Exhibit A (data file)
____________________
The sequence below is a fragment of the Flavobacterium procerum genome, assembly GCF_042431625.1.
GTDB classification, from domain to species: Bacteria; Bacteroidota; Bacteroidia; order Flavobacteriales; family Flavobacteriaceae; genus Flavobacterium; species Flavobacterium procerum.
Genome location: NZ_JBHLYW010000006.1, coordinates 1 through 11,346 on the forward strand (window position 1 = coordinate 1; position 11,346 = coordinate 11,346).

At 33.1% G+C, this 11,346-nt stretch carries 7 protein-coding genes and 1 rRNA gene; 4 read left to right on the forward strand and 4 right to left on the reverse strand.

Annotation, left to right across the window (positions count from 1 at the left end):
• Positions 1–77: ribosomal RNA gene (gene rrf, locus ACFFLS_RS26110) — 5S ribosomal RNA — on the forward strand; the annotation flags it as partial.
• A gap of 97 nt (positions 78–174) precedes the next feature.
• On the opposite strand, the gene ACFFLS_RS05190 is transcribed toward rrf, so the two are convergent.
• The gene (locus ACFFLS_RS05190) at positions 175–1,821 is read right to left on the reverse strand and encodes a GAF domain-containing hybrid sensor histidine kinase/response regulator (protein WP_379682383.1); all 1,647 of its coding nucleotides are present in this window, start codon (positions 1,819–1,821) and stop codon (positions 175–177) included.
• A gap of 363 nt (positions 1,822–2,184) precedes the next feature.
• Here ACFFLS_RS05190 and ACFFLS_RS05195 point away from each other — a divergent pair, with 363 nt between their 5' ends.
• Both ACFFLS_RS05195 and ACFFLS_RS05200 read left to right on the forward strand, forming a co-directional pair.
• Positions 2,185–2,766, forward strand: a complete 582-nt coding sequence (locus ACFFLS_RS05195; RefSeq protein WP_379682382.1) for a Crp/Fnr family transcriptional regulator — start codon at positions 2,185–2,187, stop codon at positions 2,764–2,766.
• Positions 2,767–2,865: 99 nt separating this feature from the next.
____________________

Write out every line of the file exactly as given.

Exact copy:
The sequence below is a fragment of the Flavobacterium procerum genome, assembly GCF_042431625.1.
GTDB classification, from domain to species: Bacteria; Bacteroidota; Bacteroidia; order Flavobacteriales; family Flavobacteriaceae; genus Flavobacterium; species Flavobacterium procerum.
Genome location: NZ_JBHLYW010000006.1, coordinates 1 through 11,346 on the forward strand (window position 1 = coordinate 1; position 11,346 = coordinate 11,346).

At 33.1% G+C, this 11,346-nt stretch carries 7 protein-coding genes and 1 rRNA gene; 4 read left to right on the forward strand and 4 right to left on the reverse strand.

Annotation, left to right across the window (positions count from 1 at the left end):
• Positions 1–77: ribosomal RNA gene (gene rrf, locus ACFFLS_RS26110) — 5S ribosomal RNA — on the forward strand; the annotation flags it as partial.
• A gap of 97 nt (positions 78–174) precedes the next feature.
• On the opposite strand, the gene ACFFLS_RS05190 is transcribed toward rrf, so the two are convergent.
• The gene (locus ACFFLS_RS05190) at positions 175–1,821 is read right to left on the reverse strand and encodes a GAF domain-containing hybrid sensor histidine kinase/response regulator (protein WP_379682383.1); all 1,647 of its coding nucleotides are present in this window, start codon (positions 1,819–1,821) and stop codon (positions 175–177) included.
• A gap of 363 nt (positions 1,822–2,184) precedes the next feature.
• Here ACFFLS_RS05190 and ACFFLS_RS05195 point away from each other — a divergent pair, with 363 nt between their 5' ends.
• Both ACFFLS_RS05195 and ACFFLS_RS05200 read left to right on the forward strand, forming a co-directional pair.
• Positions 2,185–2,766, forward strand: a complete 582-nt coding sequence (locus ACFFLS_RS05195; RefSeq protein WP_379682382.1) for a Crp/Fnr family transcriptional regulator — start codon at positions 2,185–2,187, stop codon at positions 2,764–2,766.
• Positions 2,767–2,865: 99 nt separating this feature from the next.